Type 2 diabetes happens when the level of sugar in the blood is too high.
The condition can be dangerous if left untreated, as it can lead to serious complications involving the heart, kidneys, eyes and feet.
Type 2 diabetes can be controlled by taking medication, but it’s also essential to follow a healthy, balanced diet in order to prevent blood sugar levels from rising further.
When it comes to coffee, there can be conflicting information on whether it is safe for people with diabetes to drink.
Whilst caffeine may hamper insulin sensitivity, other properties in coffee have the opposite effect
This is because the caffeine in coffee can impair insulin. Insulin is a chemical produced by the pancreas which is needed to regulate the level of sugar in the blood.
People with type 2 diabetes either don’t produce enough insulin or have problems reacting to it, resulting in high levels of blood sugar.
On the other hand, coffee contains other properties which have been shown to lower the risk of developing type 2 diabetes.
“Coffee contains different chemicals, some of which have beneficial effects whereas others can have a less beneficial effect, such as caffeine which can impair insulin in the short term,” said diabetes.co.uk.
So is it safe for people with type 2 diabetes to drink coffee?
People with diabetes are recommended to drink decaffeinated coffee (Image: Getty Images)
As it is the caffeine in coffee which can cause problems for people with type 2 diabetes, it is recommended people with the condition drink decaffeinated coffee.
This way, diabetic people can benefit from the good properties found in coffee, without the risk of caffeine causing blood sugar spikes.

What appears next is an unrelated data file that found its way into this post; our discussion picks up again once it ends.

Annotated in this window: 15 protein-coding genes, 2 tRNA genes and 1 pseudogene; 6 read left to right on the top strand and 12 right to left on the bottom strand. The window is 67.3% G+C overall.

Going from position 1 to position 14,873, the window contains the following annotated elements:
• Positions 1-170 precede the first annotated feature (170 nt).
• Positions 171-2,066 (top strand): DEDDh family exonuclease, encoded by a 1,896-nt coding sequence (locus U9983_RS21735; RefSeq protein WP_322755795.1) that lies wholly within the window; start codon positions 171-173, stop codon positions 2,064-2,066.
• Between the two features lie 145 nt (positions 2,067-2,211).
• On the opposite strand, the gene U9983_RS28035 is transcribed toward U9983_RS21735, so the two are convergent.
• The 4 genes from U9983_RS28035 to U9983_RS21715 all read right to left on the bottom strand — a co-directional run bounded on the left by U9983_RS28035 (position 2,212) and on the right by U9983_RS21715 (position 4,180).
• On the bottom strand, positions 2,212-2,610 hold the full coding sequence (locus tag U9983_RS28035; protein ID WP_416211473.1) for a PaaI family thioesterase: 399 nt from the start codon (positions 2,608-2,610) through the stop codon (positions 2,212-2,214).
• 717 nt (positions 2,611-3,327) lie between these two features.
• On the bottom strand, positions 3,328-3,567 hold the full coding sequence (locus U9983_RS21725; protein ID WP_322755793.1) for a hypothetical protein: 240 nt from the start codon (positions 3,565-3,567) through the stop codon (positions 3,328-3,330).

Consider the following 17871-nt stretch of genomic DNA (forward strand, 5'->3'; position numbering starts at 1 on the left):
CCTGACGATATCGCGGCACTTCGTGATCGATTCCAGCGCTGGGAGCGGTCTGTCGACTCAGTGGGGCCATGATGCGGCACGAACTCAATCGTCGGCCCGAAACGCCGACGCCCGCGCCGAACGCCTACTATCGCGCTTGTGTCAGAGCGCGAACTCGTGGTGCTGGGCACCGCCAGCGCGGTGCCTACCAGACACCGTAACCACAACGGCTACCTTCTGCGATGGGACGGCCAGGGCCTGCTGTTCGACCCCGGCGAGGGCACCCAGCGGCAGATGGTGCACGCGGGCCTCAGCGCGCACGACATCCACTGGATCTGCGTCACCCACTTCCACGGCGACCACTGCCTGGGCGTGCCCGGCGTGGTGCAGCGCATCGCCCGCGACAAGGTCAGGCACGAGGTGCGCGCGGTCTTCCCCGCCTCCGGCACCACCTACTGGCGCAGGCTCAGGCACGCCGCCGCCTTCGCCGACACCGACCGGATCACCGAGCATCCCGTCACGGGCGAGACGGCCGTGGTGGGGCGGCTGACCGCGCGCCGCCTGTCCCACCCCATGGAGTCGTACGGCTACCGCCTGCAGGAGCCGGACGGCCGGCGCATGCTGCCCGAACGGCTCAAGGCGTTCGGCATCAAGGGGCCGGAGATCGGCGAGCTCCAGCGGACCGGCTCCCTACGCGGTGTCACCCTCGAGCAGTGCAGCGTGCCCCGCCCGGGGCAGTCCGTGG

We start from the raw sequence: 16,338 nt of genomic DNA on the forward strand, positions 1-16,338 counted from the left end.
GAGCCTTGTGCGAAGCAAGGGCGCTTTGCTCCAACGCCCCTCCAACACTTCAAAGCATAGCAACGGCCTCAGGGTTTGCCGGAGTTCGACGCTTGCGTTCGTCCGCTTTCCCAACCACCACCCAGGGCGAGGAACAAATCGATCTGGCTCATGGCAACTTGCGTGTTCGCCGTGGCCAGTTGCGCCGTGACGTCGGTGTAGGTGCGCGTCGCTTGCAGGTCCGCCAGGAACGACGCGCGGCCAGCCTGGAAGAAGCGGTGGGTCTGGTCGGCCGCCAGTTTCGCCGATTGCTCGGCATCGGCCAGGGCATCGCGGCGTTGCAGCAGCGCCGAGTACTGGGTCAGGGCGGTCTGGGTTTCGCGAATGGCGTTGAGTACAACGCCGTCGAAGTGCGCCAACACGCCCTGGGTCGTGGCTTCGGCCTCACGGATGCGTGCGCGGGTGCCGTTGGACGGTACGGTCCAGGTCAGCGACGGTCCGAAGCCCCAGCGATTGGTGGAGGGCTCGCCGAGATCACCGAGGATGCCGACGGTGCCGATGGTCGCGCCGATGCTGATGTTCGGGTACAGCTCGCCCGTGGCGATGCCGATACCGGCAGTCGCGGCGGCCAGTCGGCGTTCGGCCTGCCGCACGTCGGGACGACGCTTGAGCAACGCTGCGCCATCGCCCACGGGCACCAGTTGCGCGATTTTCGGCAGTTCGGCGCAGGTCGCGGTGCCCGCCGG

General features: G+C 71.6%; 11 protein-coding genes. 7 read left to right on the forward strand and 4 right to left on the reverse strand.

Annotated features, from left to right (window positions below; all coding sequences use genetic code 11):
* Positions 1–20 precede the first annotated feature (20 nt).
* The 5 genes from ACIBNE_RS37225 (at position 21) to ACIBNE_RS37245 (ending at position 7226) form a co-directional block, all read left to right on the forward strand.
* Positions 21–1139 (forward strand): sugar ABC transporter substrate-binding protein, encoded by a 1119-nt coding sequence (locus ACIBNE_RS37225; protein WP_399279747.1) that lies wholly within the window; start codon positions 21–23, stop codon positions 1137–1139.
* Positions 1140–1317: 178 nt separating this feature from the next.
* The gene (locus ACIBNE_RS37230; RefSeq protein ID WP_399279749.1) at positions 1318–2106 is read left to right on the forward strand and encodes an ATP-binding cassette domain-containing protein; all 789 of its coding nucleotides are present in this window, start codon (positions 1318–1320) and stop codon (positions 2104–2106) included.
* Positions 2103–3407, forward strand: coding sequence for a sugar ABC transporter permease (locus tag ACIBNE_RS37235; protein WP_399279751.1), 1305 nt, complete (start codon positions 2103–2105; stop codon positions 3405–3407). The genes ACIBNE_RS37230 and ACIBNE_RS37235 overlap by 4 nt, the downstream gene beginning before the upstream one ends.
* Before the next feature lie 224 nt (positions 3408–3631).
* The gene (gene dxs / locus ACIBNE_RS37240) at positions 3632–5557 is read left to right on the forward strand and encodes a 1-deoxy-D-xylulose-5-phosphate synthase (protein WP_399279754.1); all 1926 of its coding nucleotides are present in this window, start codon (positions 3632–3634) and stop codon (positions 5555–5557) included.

What are the beneficial properties found in coffee?
Coffee contains molecules called polyphenols, which are micronutrients containing antioxidants.
Antioxidants can help prevent and reduce inflammation and inflammatory conditions such as type 2 diabetes.
Caffeine can impair insulin (Image: Getty Images)
Coffee contains antioxidants and magnesium (Image: Getty Images)
Coffee also contains magnesium, which diabetes.co.uk also notes has been linked with lower rates of type 2 diabetes.
“The blend of these nutrients can be helpful for improving insulin sensitivity,” said diabetes.co.uk.
“Coffee and its effect on risks of developing type 2 diabetes have been studied a number of times and has indicated a notably lower risk of type 2 diabetes being associated with coffee drinkers.”
“So whilst caffeine may hamper insulin sensitivity, other properties in coffee have the opposite effect.”
“It is therefore believed that decaffeinated coffee may present the best option for people with diabetes.”
Be careful of lattes and coffee with syrup, however, as the sugar, calories and carbohydrates found in them can be problematic for people with diabetes.